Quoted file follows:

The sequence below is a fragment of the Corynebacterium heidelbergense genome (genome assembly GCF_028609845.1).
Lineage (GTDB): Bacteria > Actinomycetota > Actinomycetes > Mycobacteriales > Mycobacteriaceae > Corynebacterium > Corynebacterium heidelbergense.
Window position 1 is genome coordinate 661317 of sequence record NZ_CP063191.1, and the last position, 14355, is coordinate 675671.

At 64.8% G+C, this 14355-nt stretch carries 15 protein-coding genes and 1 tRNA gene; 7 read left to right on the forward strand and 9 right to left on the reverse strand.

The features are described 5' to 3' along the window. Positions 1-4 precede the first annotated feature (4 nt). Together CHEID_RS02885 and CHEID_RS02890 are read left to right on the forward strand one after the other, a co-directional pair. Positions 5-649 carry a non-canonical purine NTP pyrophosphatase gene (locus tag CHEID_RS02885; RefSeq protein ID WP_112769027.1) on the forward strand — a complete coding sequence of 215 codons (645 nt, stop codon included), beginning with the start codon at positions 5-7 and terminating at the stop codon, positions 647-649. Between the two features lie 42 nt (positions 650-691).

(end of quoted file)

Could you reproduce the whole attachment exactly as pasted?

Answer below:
The sequence below is a fragment of the Corynebacterium heidelbergense genome (genome assembly GCF_028609845.1).
Lineage (GTDB): Bacteria > Actinomycetota > Actinomycetes > Mycobacteriales > Mycobacteriaceae > Corynebacterium > Corynebacterium heidelbergense.
Window position 1 is genome coordinate 661317 of sequence record NZ_CP063191.1, and the last position, 14355, is coordinate 675671.

At 64.8% G+C, this 14355-nt stretch carries 15 protein-coding genes and 1 tRNA gene; 7 read left to right on the forward strand and 9 right to left on the reverse strand.

The features are described 5' to 3' along the window. Positions 1-4 precede the first annotated feature (4 nt). Together CHEID_RS02885 and CHEID_RS02890 are read left to right on the forward strand one after the other, a co-directional pair. Positions 5-649 carry a non-canonical purine NTP pyrophosphatase gene (locus tag CHEID_RS02885; RefSeq protein ID WP_112769027.1) on the forward strand — a complete coding sequence of 215 codons (645 nt, stop codon included), beginning with the start codon at positions 5-7 and terminating at the stop codon, positions 647-649. Between the two features lie 42 nt (positions 650-691).